So I’m not wasting my time

As you may have gathered, I’m rather keen on the old AML malarkey.  I was very , very lucky to stumble into it – having scraped through all my numerical exams by sheer bloody-mindedness, I would never have chosen or been recommended for a career relating to finance in any way – and am grateful every day for having a job that fascinates, absorbs, challenges and only sometimes frustrates me.  But I do have to be realistic, and face the fact that – if we all do our jobs properly, and with a following wind – I should be hoping that our collective AML efforts will eventually make me redundant.  So when new research comes out into the scale and form of money laundering, particularly locally, I read it avidly.  (Well, I open it, put “laundering” into the search box, and page through it looking for those bits – I’ll get back to firearms and cyber crime later, so to speak.)

Yesterday the UK’s National Crime Agency (NCIS/SOCA as was, from the AML perspective) published its annual “National Strategic Assessment of Serious and Organised Crime“.  (By the by, I have noticed that sometimes it is “serious organised crime”, and sometimes it is “serious and organised crime”.  Have they had to change to the latter because of all those organised criminals who like a laugh, or the serious ones who are just plain chaotic?)  This is not a hugely detailed document – it is, as it says, a “strategic assessment” – but it does devote lovely space to money laundering, and to its cousins economic crime and cyber crime.  The distinctions become harder to draw, of course, and the NCA acknowledges this by referring to “cross-cutting crimes”.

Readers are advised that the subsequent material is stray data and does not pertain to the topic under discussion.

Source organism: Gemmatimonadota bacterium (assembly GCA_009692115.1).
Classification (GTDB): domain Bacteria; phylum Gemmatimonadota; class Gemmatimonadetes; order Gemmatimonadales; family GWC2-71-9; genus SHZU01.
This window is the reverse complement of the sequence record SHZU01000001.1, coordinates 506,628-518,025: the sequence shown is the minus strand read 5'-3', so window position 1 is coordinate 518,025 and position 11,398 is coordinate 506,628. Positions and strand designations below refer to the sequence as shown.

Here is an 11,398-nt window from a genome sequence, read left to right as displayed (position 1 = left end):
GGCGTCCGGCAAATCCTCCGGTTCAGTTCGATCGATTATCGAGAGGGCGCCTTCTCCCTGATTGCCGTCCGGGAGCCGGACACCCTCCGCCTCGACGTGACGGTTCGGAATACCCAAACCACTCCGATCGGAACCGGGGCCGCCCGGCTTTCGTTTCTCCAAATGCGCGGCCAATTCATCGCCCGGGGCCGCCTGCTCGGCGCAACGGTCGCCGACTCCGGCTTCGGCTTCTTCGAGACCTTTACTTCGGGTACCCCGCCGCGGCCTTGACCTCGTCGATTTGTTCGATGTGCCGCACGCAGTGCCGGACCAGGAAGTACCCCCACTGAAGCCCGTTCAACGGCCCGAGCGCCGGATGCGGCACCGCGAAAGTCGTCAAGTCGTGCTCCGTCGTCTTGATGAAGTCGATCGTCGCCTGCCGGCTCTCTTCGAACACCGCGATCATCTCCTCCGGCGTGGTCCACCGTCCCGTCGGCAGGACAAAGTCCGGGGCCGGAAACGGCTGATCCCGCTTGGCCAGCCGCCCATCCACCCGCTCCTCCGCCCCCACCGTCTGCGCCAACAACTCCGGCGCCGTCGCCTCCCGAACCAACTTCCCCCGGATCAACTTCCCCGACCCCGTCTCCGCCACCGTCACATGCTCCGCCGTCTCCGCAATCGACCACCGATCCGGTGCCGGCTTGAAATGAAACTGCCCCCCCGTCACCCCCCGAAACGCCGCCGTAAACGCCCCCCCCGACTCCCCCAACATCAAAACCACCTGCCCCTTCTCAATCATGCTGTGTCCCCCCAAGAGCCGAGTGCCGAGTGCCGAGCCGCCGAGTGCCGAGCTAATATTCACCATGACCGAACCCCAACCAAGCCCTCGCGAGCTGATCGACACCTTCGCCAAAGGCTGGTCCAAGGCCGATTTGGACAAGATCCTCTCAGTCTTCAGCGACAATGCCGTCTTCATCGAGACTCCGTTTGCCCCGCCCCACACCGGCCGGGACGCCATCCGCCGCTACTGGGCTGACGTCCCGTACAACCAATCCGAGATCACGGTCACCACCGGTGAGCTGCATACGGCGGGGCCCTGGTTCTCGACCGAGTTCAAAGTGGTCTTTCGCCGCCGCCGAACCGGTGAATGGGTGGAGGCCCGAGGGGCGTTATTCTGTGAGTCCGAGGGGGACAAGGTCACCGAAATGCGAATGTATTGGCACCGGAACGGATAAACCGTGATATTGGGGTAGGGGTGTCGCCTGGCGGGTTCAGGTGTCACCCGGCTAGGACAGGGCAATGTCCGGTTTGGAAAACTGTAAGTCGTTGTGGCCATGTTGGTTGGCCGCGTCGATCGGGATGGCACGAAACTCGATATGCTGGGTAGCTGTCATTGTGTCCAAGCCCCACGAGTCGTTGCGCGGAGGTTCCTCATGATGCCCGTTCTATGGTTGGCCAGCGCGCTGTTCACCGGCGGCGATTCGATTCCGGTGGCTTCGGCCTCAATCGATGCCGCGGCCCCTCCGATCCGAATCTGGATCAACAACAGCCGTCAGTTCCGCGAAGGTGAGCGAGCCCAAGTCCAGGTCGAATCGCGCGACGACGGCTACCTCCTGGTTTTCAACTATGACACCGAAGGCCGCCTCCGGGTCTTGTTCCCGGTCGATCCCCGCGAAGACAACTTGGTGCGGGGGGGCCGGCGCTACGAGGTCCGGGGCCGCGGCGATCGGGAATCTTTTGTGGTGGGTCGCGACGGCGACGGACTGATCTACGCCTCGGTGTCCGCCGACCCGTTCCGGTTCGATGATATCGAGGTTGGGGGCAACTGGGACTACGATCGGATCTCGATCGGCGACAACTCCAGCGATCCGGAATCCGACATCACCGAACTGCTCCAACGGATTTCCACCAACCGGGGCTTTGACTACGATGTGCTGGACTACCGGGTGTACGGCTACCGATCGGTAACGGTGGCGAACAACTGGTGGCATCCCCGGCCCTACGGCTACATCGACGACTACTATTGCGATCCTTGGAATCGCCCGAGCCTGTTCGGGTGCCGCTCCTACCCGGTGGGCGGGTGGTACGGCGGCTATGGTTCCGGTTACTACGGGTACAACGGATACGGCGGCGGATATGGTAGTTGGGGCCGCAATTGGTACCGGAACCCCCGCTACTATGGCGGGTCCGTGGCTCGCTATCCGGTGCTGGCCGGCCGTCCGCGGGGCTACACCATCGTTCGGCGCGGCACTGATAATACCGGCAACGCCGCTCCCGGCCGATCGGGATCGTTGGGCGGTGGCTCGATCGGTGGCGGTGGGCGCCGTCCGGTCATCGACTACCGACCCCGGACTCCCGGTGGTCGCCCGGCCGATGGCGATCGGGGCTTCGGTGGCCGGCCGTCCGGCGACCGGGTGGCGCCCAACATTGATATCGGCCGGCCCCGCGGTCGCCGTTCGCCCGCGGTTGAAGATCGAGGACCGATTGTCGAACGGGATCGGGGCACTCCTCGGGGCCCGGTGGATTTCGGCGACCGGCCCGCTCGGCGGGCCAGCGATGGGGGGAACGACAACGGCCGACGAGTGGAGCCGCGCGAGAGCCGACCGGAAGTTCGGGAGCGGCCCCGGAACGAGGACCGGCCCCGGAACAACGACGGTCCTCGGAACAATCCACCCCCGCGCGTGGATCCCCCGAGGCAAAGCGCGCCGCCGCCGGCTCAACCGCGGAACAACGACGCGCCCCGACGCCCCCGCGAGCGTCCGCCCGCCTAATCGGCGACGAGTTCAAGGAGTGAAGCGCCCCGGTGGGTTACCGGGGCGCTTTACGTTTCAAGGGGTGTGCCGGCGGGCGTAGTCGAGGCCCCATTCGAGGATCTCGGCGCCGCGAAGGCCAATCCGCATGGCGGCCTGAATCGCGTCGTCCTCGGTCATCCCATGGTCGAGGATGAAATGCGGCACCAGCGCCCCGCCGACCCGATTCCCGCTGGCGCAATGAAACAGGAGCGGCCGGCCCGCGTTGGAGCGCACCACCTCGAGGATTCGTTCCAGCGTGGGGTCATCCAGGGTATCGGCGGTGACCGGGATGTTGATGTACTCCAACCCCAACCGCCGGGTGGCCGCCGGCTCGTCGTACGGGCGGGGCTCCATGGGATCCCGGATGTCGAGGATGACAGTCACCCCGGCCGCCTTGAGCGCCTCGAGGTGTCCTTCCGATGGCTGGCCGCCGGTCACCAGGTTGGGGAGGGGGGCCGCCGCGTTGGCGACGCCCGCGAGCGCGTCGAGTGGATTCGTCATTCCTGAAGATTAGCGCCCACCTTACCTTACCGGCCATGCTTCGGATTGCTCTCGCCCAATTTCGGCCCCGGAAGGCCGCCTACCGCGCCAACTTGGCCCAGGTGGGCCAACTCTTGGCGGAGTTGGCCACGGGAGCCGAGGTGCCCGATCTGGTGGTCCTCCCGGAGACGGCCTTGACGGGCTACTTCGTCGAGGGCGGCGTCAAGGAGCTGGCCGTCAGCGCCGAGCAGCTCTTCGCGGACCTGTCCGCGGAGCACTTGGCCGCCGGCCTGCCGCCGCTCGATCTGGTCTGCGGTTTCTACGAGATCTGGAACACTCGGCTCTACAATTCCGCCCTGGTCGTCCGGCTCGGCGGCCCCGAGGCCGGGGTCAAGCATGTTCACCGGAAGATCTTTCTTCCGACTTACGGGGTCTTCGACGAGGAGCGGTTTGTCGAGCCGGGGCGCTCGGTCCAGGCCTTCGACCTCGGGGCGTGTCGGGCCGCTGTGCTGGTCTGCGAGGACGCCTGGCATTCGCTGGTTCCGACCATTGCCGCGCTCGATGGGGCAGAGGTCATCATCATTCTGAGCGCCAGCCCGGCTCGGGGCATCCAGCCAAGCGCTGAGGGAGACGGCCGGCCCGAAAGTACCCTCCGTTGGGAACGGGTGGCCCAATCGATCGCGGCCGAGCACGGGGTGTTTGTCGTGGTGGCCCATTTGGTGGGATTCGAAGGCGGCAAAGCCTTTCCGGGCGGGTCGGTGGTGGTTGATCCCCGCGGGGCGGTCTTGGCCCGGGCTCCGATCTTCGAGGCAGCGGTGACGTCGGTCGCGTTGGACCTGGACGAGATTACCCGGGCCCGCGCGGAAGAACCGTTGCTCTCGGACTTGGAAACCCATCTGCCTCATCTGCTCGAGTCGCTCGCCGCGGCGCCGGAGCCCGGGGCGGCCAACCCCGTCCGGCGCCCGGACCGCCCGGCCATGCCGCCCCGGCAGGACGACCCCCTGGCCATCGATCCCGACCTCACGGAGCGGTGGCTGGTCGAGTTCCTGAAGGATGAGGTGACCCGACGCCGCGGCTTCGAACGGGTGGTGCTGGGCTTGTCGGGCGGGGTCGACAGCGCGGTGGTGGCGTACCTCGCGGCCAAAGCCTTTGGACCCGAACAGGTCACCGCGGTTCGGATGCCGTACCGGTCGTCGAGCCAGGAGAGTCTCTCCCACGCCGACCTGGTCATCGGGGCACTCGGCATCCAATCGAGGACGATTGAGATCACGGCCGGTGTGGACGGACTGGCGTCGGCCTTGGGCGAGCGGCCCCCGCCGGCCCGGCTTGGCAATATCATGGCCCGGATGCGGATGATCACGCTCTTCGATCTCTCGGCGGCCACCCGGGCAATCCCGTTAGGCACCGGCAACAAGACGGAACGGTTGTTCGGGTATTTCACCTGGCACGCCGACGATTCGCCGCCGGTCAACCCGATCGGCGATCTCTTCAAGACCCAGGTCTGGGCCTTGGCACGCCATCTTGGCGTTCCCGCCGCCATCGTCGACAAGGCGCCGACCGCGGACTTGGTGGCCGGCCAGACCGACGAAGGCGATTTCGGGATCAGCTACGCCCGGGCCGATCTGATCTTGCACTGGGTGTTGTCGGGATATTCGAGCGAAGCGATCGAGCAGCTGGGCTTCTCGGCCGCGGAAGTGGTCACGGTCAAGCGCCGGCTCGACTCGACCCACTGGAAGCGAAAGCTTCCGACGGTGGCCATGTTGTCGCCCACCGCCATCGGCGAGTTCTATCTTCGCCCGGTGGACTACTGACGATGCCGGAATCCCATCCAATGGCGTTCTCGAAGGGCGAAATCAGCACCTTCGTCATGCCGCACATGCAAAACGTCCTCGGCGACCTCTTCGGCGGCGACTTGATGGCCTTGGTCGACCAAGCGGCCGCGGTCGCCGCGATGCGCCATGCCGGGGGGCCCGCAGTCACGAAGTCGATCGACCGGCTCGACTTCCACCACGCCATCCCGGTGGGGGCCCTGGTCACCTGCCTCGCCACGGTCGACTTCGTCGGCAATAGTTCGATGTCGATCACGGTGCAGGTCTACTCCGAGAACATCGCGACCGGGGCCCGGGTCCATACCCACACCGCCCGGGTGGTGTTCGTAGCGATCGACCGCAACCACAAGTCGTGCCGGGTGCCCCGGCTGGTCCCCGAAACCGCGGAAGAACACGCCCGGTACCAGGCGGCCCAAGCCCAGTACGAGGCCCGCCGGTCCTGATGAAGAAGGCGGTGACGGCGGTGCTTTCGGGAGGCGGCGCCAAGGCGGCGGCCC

But looking specifically at money laundering, there is the admission (which will make a guest appearance in much of my training over the coming year) that “Many hundreds of billions of pounds of international criminal money is almost certainly laundered through UK banks, including their subsidiaries, each year”.  Now for some key questions.

  • What makes the UK so attractive?
    “The high transaction volume (estimated at trillions of pounds a day), language, developed financial services industry, and political stability of the UK.”
  • How are the launderers doing it?
    “Most proceeds of UK serious and organised crime are laundered through UK banks, wire transfer companies and other regulated businesses including Money Service Businesses (MSBs) and cash-rich businesses.  A large proportion is sent abroad where profits are often ultimately invested in real estate.  Importantly, a proportion is re-invested into criminal activity in various stages of any serious and organised
    criminal venture.”
  • Who else is involved?
    “Many criminals rely on professional enablers such as businesses that register
    and run ‘shell’ companies and trusts in numerous ‘off shore’ areas.  Illicit profits are often laundered through cash rich businesses.  Complicit, negligent or unwitting
    professionals in financial, legal and accountancy professionals in the UK facilitate money laundering.  Specialist money launderers, some overseas, manage laundering for multiple criminal enterprises.”